- Words with final /al/ and /ol/, which underwent partial L-vocalization, with the insertion of [ʊ] between the vowel and the /l/. The resulting diphthongs developed respectively into modern /ɔː/ in words like all, ball, call, and into the GOAT vowel in words like poll, scroll and control. Some words of more recent origin did not undergo these changes, such as pal, doll and alcohol; the word shall is also unaffected.
- Words with /al/ and /ol/ followed by a coronal consonant, which followed the same pattern as those above, although here in modern RP the /ɔː/ of the first set is mostly replaced by a short /ɒ/, as in words like salt, halt, falter, bald, false, Walsh. Words in the second set, having the GOAT vowel, include old, cold and bolt (though some RP speakers also have /ɒ/ in words like bolt). The word solder has a variety of pronunciations; in North America the /l/ is often dropped.
- Words with /alk/ and /olk/, which again followed the same pattern, but also dropped the /l/, so that words like chalk, talk and walk now have /ɔːk/, while folk and yolk rhyme with smoke.
- Words with /alf/ or /alv/ (calf, half, halve), which simply lost the /l/ (the vowel of these is now /æ/ in General American and /ɑː/ in RP, by BATH-broadening). The word salve is often pronounced with the /l/; the name Ralph may be /rælf/, /rɑːlf/, /rɑːf/ or /reɪf/. Words like solve were not affected, although golf dropped the /l/ in some British accents.
- Words with /alm/ and /olm/, which lost the /l/ and lengthened the vowel (the lengthened [oː] later becoming diphthongized in the toe–tow merger). Words like alms, balm, calm, Chalmers, qualm, palm and psalm now generally have /ɑː/ in the standard accents, while holm and Holmes are homophones of home(s). Some accents (including many of American English) have reintroduced the /l/ in these words as a spelling pronunciation. The word salmon generally retains a short vowel despite the loss of /l/.
- A few words with /alb/ or /olb/, such as Alban and Albany, which have developed to /ɔːl/ (though Albania usually has /æl/), and Holborn, which has the GOAT vowel and no /l/. Words like scalp and Alps are unaffected.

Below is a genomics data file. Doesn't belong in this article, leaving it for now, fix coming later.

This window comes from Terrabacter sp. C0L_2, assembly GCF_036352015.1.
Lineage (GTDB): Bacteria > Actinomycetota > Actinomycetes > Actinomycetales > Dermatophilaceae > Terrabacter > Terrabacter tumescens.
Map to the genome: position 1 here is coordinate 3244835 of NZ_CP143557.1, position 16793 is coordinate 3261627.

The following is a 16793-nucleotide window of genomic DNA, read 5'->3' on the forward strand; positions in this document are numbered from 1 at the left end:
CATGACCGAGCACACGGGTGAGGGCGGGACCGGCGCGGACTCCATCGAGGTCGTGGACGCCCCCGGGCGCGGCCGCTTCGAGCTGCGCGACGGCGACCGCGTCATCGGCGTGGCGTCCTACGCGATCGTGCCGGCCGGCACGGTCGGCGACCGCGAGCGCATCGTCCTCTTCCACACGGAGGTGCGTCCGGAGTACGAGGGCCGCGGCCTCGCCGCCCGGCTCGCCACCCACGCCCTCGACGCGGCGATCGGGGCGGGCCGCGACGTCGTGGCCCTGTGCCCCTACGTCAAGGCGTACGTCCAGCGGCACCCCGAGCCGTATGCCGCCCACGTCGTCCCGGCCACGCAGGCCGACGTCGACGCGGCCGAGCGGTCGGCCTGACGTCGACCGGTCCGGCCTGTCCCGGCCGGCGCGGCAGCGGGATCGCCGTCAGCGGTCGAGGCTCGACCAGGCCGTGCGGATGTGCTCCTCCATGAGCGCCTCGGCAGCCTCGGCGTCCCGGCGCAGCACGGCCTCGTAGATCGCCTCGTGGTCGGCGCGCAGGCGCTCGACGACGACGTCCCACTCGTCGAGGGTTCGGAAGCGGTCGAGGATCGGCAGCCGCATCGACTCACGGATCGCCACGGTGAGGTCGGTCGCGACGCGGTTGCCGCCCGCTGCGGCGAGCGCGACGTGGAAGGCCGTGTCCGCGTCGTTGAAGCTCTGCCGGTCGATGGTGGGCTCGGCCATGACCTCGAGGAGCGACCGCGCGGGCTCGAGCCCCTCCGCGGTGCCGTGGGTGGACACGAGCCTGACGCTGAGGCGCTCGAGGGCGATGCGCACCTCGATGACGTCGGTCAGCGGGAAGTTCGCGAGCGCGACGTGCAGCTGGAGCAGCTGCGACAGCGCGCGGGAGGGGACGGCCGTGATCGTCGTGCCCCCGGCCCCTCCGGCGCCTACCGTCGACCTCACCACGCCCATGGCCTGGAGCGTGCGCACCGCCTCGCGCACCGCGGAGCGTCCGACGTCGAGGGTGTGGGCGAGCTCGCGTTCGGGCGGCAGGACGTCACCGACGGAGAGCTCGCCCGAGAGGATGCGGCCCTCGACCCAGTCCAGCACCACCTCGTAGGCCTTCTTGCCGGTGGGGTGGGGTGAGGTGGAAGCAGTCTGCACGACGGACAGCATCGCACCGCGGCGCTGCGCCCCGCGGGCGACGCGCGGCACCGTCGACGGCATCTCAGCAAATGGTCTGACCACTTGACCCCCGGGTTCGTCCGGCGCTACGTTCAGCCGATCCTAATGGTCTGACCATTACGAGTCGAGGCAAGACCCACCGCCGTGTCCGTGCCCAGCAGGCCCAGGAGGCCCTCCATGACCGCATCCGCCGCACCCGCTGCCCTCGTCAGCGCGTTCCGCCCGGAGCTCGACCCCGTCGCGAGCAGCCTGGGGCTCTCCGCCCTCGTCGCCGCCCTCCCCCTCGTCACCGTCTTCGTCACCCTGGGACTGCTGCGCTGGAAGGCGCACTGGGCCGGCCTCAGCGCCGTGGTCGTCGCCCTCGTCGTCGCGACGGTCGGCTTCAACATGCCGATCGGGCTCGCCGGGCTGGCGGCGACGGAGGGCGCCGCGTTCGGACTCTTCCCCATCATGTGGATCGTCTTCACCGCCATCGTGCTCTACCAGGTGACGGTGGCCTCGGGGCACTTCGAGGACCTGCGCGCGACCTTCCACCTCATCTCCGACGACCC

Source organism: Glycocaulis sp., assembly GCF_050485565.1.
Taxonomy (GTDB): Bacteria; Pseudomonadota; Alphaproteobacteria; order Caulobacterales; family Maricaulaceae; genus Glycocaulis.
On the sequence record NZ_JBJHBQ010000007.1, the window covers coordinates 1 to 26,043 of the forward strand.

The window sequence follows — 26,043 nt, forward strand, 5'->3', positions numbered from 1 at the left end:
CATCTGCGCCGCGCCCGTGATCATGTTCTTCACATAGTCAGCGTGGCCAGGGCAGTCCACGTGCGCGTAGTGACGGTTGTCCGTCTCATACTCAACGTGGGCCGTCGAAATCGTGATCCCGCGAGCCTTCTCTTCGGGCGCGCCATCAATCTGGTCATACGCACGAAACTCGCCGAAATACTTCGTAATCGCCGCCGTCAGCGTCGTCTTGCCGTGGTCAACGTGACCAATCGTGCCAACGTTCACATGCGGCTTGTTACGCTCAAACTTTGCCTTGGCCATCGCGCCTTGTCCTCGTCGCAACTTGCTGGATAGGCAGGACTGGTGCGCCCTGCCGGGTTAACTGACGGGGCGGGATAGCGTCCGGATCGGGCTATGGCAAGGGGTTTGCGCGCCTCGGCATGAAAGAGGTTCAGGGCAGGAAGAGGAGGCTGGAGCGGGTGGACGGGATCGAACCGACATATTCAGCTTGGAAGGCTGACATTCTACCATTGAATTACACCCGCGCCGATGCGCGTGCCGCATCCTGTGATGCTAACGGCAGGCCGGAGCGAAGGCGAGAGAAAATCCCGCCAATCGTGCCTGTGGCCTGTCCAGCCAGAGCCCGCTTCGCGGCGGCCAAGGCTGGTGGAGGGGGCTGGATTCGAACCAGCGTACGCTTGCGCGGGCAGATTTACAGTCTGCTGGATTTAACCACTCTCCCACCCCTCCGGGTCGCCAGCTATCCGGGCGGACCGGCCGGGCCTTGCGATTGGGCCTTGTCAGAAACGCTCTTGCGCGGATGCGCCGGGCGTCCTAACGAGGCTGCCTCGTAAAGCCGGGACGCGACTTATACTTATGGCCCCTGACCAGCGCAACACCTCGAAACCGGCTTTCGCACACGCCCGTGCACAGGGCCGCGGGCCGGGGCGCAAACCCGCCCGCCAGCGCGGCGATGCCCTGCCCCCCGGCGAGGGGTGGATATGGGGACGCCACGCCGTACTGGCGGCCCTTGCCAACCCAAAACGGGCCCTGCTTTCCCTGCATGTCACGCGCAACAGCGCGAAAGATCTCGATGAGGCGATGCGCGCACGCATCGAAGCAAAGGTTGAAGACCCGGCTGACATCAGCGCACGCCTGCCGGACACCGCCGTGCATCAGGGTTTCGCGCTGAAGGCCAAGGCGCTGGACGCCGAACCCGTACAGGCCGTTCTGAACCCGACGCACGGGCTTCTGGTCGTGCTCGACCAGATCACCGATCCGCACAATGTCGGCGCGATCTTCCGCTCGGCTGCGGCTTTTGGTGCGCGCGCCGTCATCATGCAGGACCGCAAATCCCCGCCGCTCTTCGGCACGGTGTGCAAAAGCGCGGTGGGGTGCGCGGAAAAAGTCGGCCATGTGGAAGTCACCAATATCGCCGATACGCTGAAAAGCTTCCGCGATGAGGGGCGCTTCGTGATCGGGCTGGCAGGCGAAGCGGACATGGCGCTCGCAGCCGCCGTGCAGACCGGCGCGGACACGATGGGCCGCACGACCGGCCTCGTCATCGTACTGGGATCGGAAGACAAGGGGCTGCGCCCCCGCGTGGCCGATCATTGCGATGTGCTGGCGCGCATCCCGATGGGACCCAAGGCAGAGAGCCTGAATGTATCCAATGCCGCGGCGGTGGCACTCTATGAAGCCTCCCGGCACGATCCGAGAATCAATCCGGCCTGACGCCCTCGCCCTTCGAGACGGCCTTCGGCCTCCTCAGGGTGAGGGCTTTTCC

As noted under some of the points above, /l/ may be reintroduced in some of the words from which it has been lost, as a spelling pronunciation. This happens sometimes in Irish English, where for example Dundalk may be pronounced /dʌndɔːlk/ (in standard English the ⟨l⟩ is silent).
The /l/ has also been lost in the words would and should. The word could was never pronounced with /l/; its spelling results from analogy with the former words.
Modern L-vocalization (the replacement of "dark" /l/ with a non-syllabic vowel sound, usually similar to [ʊ] or [o]) is a feature of certain accents, particularly in London English and in near-RP speech that has been influenced by it ("Estuary English"), in some New York and Philadelphia speech, in the American South and African American Vernacular English, and according to some reports in New Zealand English. Also in AAVE and some southern American accents, L-dropping may occur when the /l/ sound comes after a vowel and before a labial consonant in the same syllable, causing pronunciations like /hɛp/ for help and /sɛf/ for self.
In some accents around Bristol, "intrusive L" is found, where an /l/ is inserted at the end of words ending in schwa, like comma and idea. This is now somewhat stigmatized, but far from rare. The name Bristol itself was formerly Bristow.
In some modern English accents, significant pre-L breaking occurs when /l/ follows certain vowels (/iː/, /uː/, and diphthongs ending [ɪ] or [ʊ]). Here the vowel develops a centering offglide (an additional schwa) before the /l/. This may cause reel to be pronounced like real, and tile, boil and fowl to rhyme with dial, royal and vowel. Wells considers this breaking to be a feature of Midwestern and New York English. Similar pre-L schwa-insertion may also occur after /r/ (in rhotic accents), leading to pronunciations like /ˈwɜrəld/ for world.
Sound changes involving final consonants
Final obstruent devoicing
Final obstruent devoicing is the full devoicing of final obstruents that occurs for some AAVE speakers in Detroit where obstruents are devoiced at the end of a word. The preceding length of the vowel is maintained when the final obstruents are devoiced in AAVE: [bɪːk] and [bæːt] for "big" and "bad".
Most varieties of English do not have full devoicing of final voiced obstruents, but voiced obstruents are partially devoiced in final position in English, especially when they are phrase-final or when they are followed by a voiceless consonant (for example, bad cat [bæd̥ kʰæt]). The most salient distinction between bad and bat is not the voicing of the final consonant but the duration of the vowel and the possible glottalization of final [t]: bad is pronounced [bæːd̥] while bat is [bæ(ʔ)t].
Final consonant deletion
- bad - [bæː]
- con - [kɑ̃]
- foot - [fʊ]
- five - [faɪ]
- good - [ɡʊː]
When final nasal consonants are deleted, the nasality is maintained on the preceding vowel. When voiced stops are deleted, the length of the preceding vowel is maintained. Consonants remaining from reduced final clusters may be eligible for deletion. The deletion occurs especially if the final consonant is a nasal or a stop. Final-consonant deletion is much less frequent than the more common final-cluster reduction.
Consonants can also be deleted at the end of a morpheme boundary, leading to pronunciations like [kɪːz] for kids.
- Phonological history of the English language
- Phonological history of English vowels
- Rhotic and non-rhotic accents
- Phonological history of wh
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- Wells (1982), p. 342.
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- Phonological Features of African American Vernacular English
- Wells (1982), pp. 344–345.